This presentation tries to follow `Abdu'l-Bahá's statement that we have to follow Bahá'u'lláh's new principles and forget the old patterns of thought in order to find the peace of the heavenly kingdom, not only in the world, but primarily and foremost in our hearts:
"Now the new age is here and creation is reborn. Humanity hath taken on new life. ... The people, therefore, must be set completely free from their old patterns of thought, that all their attention may be focused upon these new principles, for these are the light of this time and the very spirit of this age.
Unless these Teachings are effectively spread among the people, until the old ways, the old concepts, are gone and forgotten, this world of being will find no peace, nor will it reflect the perfections of the Heavenly Kingdom." (SWA 253).
Bahá'u'lláh's Writings have frequent references to four-fold relationships such as "Firstness and Lastness Inwardness and outwardness" (SVFV 27); "Motion and Stillness Will and Purpose" (GWB 164) and several others in the Writings. This presentation will show how these fourfold principles, we call "tetrarchies," are a new way of thinking about humankind and the entire universe. It is significant that all these statements originated during the Baghdad and Edirne period of Bahá'u'lláh's translated Writings, which means that they are to be understood in a mystical context.
The word "Tetrarchy" is not mentioned, as such, in any enumeration of Bahá'u'lláh's principles, yet, it is this writer's opinion that this idea presents a new way of thinking. This concept describes a new pattern of thought, a new basic hermeneutical and ontological principle permeating the Revelation of Bahá'u'lláh.
The new idea presented in this paper is the tetrarchic understanding of reality, which this writer has developed and presented in all of his previous Irfan and ABS presentations beginning with the paper on "True of Thyself", (Lights of Irfan, Book Six, 2005) mentioning the four states of man from the Seven Valleys (page 27). To describe these four states with the word tetrarchy has been introduced two years ago and used in the paper "The Essence of Man", which is now in print, in the last copy of Lights of Irfan. Since then, the study of the Writings has resulted in new insights and new philosophic sources have been found to further develop the concept of tetrarchy. Besides Wilber's (born 1949) Quadrants, Romano Guardini's (1885 1968) "Gegensatz" (translated as Polarity or Oppositeness) and its development in the Integral Philosophy of Augustinus Wucherer (born 1929) has given a newer and deeper understanding of the tetrarchic structure of reality; promoting a new understanding of concrete reality, in contrast to the understanding of reality in abstract concepts.
These two ways of understanding, abstract and personal, are similar to Ferdinand Ebner's (1882 1931) distinction between Personal and Substantial Understanding, as presented in the paper "The Word is the Master Key of the Whole World" (Lights of Irfan Book Eight, 2007).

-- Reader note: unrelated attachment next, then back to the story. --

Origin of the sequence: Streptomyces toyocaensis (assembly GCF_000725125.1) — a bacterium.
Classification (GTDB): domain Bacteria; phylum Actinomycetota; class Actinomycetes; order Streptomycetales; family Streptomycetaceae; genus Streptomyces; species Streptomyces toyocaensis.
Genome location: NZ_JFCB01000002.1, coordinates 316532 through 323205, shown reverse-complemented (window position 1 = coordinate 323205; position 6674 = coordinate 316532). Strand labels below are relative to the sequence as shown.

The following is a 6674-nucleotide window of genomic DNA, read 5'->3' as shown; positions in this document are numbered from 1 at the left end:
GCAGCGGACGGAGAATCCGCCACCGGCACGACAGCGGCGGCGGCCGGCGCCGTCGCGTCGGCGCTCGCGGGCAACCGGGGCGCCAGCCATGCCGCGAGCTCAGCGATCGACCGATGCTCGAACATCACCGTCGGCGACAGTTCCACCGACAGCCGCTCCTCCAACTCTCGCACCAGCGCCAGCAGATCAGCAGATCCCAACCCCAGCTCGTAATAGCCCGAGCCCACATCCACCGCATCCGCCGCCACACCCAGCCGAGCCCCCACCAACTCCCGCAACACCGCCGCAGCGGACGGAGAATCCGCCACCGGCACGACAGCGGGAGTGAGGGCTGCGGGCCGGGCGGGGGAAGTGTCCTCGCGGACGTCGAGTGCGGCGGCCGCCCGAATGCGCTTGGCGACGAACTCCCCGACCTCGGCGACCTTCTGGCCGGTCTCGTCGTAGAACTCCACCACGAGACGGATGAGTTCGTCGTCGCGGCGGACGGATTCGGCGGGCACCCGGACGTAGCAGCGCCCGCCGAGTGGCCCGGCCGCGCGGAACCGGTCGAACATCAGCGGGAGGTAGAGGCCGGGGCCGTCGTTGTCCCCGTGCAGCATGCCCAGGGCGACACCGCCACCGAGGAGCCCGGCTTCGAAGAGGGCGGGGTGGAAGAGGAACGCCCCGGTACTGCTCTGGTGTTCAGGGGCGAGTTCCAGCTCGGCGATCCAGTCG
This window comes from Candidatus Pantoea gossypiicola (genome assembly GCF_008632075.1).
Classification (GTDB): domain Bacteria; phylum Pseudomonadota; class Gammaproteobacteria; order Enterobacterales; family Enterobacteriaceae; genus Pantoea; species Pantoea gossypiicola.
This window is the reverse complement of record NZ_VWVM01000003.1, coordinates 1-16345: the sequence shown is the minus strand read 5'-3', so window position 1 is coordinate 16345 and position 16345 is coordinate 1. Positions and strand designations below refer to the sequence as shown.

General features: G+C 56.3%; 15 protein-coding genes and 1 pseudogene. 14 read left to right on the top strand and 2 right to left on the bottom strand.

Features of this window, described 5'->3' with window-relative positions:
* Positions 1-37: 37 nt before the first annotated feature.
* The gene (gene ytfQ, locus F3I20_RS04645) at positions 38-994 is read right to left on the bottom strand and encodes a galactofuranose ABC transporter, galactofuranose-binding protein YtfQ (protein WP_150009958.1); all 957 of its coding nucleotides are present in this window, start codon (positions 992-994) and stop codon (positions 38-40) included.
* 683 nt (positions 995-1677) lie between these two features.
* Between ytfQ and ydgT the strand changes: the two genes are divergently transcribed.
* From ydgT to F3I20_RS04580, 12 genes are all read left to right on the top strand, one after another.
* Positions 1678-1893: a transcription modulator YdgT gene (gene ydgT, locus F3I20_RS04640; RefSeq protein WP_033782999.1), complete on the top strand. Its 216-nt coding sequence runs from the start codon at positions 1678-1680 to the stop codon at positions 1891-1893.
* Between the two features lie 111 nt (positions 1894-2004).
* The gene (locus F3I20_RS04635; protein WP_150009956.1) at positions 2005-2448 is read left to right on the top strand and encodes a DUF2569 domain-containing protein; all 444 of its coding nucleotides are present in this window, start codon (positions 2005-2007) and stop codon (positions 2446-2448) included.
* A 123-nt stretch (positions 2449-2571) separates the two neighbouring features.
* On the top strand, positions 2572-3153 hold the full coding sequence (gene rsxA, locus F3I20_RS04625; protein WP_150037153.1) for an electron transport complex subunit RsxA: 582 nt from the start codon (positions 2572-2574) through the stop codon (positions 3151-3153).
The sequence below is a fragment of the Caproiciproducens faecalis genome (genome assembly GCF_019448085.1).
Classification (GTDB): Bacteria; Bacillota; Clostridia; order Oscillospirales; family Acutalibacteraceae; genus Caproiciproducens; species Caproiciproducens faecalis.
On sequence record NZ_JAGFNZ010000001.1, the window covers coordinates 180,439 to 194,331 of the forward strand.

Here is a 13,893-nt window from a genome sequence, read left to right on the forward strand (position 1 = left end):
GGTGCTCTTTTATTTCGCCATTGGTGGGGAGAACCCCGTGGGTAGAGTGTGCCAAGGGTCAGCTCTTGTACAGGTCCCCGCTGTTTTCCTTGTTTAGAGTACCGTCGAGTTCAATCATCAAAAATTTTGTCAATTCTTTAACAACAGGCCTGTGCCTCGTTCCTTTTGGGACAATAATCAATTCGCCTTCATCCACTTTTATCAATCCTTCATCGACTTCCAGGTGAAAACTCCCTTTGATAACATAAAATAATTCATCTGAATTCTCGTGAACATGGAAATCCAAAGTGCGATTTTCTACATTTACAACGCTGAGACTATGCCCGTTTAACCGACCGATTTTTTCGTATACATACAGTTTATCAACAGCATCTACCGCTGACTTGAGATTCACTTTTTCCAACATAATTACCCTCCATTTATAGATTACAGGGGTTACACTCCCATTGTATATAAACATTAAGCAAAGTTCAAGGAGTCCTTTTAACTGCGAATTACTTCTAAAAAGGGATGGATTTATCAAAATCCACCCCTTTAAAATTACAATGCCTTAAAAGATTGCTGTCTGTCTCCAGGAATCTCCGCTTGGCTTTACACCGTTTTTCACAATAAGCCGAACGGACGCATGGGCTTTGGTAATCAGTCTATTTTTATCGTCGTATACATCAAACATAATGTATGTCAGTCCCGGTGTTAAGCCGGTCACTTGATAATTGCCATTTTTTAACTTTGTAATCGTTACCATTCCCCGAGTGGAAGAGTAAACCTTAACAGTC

Another rather new aspect of this understanding is the epistemological question of how we understand, which was presented by Romano Guardini in three different ways of understanding: the rational (Logical, Abstract), the trans-rational (Personal, called Intuition) and the super-rational understanding (called Vision or "Anschauung"). These three ways of understanding surprisingly correspond with Bahá'u'lláh's three differing planes of understanding the wayfarer moves in the Seven Valleys (page 20):
"Thus, for that they move on these three differing planes, the understanding and the words of the wayfarers have differed; and hence the sign of conflict doth continually appear on earth. For some there are who dwell upon the plane of oneness and speak of that world, and some inhabit the realms of limitation, and some the grades of self, while others are completely veiled." (SVFV 20)
Here the rational abstract understanding is referred to under the term limitation, the intuitive way of understanding is referred to under the terms of grades of self and the vision is described as the plane of oneness, while Bahá'u'lláh adds the ones who are completely veiled, calling them ignorant. Bahá'u'lláh further indicates that this differences of understanding create the conflicts of this world; `Abdu'l-Bahá has interpreted this idea, stating that accepting Bahá'u'lláh's principles will bring peace to the world.
It is postulated by this writer, that these developments of philosophy and new thinking are based on the Revelation of Bahá'u'lláh, in spite of the fact that all the thinkers, quoted here, had no knowledge of the Bahá'í Faith. As presented before (Lawh-i-Hikmat, Lights of Irfan Book Seven, 2006), Bahá'í theology is understood as being progressive, always starting with the Writings, but finding in the Writings new patterns of thought and ways of thinking, which often enough have been found as well by other thinkers, who do not necessarily know of the Bahá'í Faith.
This idea was recently expressed by the Universal House of Justice (in One Common Faith 2005, p. iii):
"Bahá'ís will come to increasingly appreciate that the Cause they serve represents the arrowhead of an awakening taking place among people everywhere, regardless of religious background and indeed among many with no religious leaning."